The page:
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The potential of the Code for Sustainable Homes to deliver genuine 'sustainable energy' in the UK social housing sector

Author

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  • McManus, A.
  • Gaterell, M.R.
  • Coates, L.E.

Abstract

Environmental concern in light of anthropogenic climate change will impact the housing sector as one of the major energy-consuming and carbon dioxide producing sectors. For new housing, currently the most important policy to combat this issue is the Code for Sustainable Homes. The social housing sector is under obligation to comply with these standards, which entails a significant increase in the cost of housing delivery. The sector is also under pressure to increase much-needed housebuilding, without increased funding being available. The quandary facing the sector is how to achieve both aims. Therefore any policy, such as the Code, which impacts on the ability of the sector to deliver unit numbers must be truly effective at delivering its own main aim. This paper explores the current situation, with a preliminary analysis of how the Code may not be able to deliver its 'sustainable energy' goals due to the ways in which 'low and zero carbon technologies' are assessed and how they behave in real world situations. It demonstrates that further research and policy changes are needed to deliver sustainable energy for this sector and ensure the delivery of crucial new housing is not hampered whilst also failing to meet energy goals.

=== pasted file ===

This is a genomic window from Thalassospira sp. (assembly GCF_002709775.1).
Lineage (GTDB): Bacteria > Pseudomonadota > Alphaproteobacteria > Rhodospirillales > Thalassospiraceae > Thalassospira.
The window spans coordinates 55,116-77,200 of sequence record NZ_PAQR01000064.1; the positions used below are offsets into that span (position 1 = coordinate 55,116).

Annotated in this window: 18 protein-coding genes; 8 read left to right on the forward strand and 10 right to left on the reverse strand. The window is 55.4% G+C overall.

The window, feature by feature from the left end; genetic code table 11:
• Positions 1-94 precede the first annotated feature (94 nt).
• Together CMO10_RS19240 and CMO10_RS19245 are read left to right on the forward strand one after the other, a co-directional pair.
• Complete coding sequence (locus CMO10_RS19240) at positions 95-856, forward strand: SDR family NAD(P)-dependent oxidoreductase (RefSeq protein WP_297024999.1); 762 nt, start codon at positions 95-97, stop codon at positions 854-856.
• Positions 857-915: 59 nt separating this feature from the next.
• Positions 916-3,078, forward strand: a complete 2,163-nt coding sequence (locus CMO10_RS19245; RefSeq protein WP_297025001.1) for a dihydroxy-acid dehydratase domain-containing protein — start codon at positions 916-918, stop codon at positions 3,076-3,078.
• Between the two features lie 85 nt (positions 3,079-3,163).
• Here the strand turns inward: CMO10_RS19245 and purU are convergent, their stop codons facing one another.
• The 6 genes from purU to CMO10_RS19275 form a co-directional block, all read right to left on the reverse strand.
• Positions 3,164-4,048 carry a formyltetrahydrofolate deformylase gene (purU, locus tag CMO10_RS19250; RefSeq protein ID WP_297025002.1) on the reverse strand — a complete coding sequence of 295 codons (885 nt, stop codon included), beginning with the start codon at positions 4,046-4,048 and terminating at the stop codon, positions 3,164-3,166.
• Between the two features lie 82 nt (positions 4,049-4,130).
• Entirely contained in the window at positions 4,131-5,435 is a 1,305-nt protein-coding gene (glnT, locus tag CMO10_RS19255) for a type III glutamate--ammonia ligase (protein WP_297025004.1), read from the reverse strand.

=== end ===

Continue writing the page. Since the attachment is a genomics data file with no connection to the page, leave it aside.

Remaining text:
Suggested Citation

  • McManus, A. & Gaterell, M.R. & Coates, L.E., 2010. "The potential of the Code for Sustainable Homes to deliver genuine 'sustainable energy' in the UK social housing sector," Energy Policy, Elsevier, vol. 38(4), pages 2013-2019, April.
  • Handle: RePEc:eee:enepol:v:38:y:2010:i:4:p:2013-2019
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    References listed on IDEAS

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    1. Keirstead, James, 2007. "Behavioural responses to photovoltaic systems in the UK domestic sector," Energy Policy, Elsevier, vol. 35(8), pages 4128-4141, August.
    2. Bahaj, A.S. & James, P.A.B., 2007. "Urban energy generation: The added value of photovoltaics in social housing," Renewable and Sustainable Energy Reviews, Elsevier, vol. 11(9), pages 2121-2136, December.
    3. Alsema, E. A. & Nieuwlaar, E., 2000. "Energy viability of photovoltaic systems," Energy Policy, Elsevier, vol. 28(14), pages 999-1010, November.
    4. Nawaz, I. & Tiwari, G.N., 2006. "Embodied energy analysis of photovoltaic (PV) system based on macro- and micro-level," Energy Policy, Elsevier, vol. 34(17), pages 3144-3152, November.
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    Cited by:

    1. repec:eee:enepol:v:111:y:2017:i:c:p:1-8 is not listed on IDEAS
    2. repec:eee:enepol:v:114:y:2018:i:c:p:549-557 is not listed on IDEAS
    3. repec:eee:enepol:v:110:y:2017:i:c:p:490-499 is not listed on IDEAS
    4. Shaw, Isabel & Ozaki, Ritsuko, 2013. "Energy provision and housing development: Re-thinking professional and technological relations," Energy Policy, Elsevier, vol. 60(C), pages 427-430.
    5. Shaw, Isabel & Ozaki, Ritsuko, 2015. "Performing accountability: Making environmental credentials visible in housing design," Energy Policy, Elsevier, vol. 87(C), pages 136-139.

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